Where is the hope for the Middle East? No matter how hard we try, it is hard to find grounds for optimism about the future of this troubled region.
The Middle East has been a focus of American foreign policy for decades. The time, talent and resources that the United States has spent on challenges in the Middle East are staggering, and the progress only modest.
Our diplomats are continuously going into and out of the region. We have an extensive network of military bases and facilities there. Along with many other policymakers, I have spent scores of hours in hearings and meetings on Middle Eastern affairs. The area has a very discouraging history, marred by conflict, tensions, hunger and disease, bloodshed, violence, repression, authoritarianism and political instability. Economic and political progress comes hard and comes slow.
Over the years, the United States sought to encourage democracy and promote stability in the region. Brief moments of progress have occurred, but we have been unable to sustain it.
Try as they might, the region’s leaders have been stymied by the issues: Among them, bad governance, the absence of sustainable economic growth, corruption, violence and human rights abuses. Agreement on the needed reforms eludes the leaders.
Go down the list of a few countries in the region and we see problems of staggering complexities. Yemen is one of the poorest countries in the world; it has been torn apart by a civil war and wracked by famine. Iraq has fought external or internal battles for at least 40 years and is threatened by its powerful neighbor Iran.
Egypt is in a repressive period, with the government cracking down on dissidents, journalists and even nonpolitical social media performers. Syria has been devastated by civil war and Lebanon faces internal divisions, a fiscal crisis and mass protests.
Palestinians have seen their hopes for an independent state fade. International intervention only seems to aggravate the challenges. Along with the United States, Russia, Iran and Turkey and others send in resources and compete for influence.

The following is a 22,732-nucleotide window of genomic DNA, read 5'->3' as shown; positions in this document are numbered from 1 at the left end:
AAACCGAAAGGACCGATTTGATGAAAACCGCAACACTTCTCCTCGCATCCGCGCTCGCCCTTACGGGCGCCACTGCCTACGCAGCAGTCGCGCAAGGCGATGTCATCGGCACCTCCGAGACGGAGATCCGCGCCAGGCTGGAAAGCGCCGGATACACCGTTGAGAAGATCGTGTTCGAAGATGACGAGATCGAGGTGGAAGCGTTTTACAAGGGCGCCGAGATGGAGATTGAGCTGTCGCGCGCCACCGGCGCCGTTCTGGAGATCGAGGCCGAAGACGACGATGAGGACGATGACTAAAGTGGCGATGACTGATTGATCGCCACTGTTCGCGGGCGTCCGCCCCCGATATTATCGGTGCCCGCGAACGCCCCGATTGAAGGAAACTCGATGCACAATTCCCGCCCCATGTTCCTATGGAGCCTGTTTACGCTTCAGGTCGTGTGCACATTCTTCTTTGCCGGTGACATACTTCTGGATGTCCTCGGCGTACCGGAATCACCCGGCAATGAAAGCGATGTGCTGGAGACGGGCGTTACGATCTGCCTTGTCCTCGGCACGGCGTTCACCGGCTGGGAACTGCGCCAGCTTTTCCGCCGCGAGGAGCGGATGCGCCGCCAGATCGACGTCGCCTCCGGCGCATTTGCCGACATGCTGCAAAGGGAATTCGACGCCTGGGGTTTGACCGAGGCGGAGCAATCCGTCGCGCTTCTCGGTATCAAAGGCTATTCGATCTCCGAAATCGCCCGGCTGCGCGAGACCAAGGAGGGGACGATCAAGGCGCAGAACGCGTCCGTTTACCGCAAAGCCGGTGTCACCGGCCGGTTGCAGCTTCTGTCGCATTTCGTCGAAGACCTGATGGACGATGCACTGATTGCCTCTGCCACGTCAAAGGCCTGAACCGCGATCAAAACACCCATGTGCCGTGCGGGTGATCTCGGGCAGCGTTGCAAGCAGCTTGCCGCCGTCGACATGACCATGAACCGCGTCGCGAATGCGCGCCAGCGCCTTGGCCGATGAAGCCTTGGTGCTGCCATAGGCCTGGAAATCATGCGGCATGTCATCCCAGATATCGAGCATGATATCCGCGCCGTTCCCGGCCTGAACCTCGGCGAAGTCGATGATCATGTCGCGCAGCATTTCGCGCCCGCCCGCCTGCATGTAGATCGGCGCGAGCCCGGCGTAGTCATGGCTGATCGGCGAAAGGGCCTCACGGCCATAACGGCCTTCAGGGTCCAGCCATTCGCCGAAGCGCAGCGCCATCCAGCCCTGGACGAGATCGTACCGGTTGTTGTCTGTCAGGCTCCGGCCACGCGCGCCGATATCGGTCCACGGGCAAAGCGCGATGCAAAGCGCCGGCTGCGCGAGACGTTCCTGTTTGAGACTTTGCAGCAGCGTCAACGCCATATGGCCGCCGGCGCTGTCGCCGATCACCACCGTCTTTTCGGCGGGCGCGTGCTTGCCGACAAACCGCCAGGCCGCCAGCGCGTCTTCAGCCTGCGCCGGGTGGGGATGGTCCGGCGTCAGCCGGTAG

Beyond relief efforts, our efforts should be to promote stability, discourage conflict and encourage development. We should return to the policy of forging relationships with Iran, honor the July 2015 agreement with it, continue to promote democracy and our values.
Few, if any, regions represent more of a challenge to American foreign policy.
The Trump administration has touted recent agreements in which Israel normalized relations with the United Arab Emirates and Bahrain. These have some value, and it may be possible to build on them, but the administration has overstated their significance.
Looking at the overall region, one sees only instability and more turmoil. How does the U.S. foreign policy respond to all this? Some would argue there is nothing we can do, and it is best to leave the region alone. But, in my view, the U.S. should assert its leadership and step up to the challenge. If we do not, who will?
Our initial focus should be to take aggressive steps to alleviate human suffering.
Beyond relief efforts, our efforts should be to promote stability, discourage conflict and encourage development. We should return to the policy of forging relationships with Iran, honor the July 2015 agreement with it, continue to promote democracy and our values, especially opposing discriminatory and repressive policies affecting minorities and women.
We should lead the fight against hunger in the region, encourage diplomacy to end the internal conflicts and external threats, help provide economic and political assistance to our friends in the region.
At the end of the day, we cannot solve other nations’ problems, especially problems as intractable as those of the Middle East.
But we should do what we can to help.
— Lee Hamilton is a senior advisor for the Indiana University Center on Representative Government; a distinguished scholar at the IU Hamilton Lugar School of Global and International Studies and a professor of practice at the IU O’Neill School of Public and Environmental Affairs. He was a member of the U.S. House of Representatives for 34 years.
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